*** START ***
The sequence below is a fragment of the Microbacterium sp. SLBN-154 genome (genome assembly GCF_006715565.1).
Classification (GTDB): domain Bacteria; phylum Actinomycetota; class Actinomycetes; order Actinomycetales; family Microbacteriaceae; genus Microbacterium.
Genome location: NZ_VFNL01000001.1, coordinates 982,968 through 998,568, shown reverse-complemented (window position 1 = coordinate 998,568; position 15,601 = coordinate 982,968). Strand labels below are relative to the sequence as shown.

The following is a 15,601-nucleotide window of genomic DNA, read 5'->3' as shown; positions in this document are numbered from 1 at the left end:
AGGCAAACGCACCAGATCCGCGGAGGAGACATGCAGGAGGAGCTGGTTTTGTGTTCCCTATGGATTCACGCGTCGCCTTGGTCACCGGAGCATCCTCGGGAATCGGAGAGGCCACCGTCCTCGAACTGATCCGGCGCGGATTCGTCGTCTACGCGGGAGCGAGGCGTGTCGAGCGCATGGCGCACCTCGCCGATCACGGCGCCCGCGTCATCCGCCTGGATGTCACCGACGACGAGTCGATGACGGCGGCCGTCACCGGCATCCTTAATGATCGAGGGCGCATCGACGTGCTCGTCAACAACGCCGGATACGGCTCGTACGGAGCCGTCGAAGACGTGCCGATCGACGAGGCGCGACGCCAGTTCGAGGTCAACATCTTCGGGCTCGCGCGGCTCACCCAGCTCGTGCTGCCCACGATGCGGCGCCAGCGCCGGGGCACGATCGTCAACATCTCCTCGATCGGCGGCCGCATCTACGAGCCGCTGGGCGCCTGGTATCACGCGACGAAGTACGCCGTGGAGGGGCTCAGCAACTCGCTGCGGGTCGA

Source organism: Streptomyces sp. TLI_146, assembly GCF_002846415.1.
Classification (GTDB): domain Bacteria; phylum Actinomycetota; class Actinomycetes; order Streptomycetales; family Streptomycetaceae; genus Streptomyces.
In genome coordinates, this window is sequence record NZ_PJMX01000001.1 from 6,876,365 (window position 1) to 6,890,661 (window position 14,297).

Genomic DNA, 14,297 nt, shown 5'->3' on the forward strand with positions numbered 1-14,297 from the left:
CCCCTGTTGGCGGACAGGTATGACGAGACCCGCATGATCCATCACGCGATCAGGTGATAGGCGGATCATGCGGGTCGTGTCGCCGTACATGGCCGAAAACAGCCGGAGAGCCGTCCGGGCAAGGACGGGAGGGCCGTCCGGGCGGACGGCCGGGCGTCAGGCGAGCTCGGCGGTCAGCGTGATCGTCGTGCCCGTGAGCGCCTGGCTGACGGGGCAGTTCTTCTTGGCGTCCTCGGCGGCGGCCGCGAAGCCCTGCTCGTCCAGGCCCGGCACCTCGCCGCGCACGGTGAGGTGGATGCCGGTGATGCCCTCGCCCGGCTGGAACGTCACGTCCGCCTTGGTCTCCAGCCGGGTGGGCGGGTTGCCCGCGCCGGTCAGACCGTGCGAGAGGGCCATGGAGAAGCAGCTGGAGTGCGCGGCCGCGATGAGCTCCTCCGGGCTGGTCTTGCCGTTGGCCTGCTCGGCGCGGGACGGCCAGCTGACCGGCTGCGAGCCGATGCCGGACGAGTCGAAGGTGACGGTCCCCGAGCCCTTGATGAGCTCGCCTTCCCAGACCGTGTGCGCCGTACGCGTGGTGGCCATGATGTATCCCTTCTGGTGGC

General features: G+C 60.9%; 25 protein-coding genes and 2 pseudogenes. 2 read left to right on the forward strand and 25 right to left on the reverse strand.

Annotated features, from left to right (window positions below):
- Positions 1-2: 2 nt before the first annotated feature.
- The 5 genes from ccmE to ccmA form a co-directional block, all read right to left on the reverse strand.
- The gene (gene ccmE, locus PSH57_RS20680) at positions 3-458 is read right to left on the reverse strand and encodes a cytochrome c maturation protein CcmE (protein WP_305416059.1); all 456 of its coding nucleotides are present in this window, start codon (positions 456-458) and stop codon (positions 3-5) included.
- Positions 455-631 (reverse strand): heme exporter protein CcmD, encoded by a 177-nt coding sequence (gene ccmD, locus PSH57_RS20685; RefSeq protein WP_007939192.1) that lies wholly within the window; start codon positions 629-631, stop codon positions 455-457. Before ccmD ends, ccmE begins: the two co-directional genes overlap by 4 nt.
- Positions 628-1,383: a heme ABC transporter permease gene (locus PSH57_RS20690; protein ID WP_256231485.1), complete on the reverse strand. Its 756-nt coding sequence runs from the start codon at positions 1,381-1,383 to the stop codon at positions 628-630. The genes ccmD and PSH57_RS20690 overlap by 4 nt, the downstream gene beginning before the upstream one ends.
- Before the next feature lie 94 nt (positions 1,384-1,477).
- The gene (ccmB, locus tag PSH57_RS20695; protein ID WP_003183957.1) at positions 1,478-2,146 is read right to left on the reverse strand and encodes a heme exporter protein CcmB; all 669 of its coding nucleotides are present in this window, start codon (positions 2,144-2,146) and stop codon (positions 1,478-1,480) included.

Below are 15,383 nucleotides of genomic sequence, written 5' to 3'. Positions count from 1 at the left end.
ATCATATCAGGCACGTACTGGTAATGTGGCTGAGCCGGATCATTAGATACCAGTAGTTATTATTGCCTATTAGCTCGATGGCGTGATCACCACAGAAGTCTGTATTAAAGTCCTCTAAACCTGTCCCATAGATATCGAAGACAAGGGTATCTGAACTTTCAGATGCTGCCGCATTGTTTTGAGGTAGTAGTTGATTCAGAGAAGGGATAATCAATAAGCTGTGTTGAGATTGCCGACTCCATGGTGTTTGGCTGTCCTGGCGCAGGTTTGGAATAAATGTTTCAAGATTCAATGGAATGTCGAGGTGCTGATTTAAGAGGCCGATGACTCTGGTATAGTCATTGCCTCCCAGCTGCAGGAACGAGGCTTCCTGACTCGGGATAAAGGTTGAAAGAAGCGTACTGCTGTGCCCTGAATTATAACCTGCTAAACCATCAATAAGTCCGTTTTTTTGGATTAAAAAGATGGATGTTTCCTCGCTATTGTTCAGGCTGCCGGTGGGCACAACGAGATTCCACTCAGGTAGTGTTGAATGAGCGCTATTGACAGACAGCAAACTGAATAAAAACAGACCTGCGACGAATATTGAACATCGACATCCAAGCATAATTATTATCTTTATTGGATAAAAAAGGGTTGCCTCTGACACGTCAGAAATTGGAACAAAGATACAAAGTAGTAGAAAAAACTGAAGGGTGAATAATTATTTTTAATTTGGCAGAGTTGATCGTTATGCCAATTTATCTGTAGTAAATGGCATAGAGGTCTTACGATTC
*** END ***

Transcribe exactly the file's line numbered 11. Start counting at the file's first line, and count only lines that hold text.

General features: G+C 60.9%; 25 protein-coding genes and 2 pseudogenes. 2 read left to right on the forward strand and 25 right to left on the reverse strand.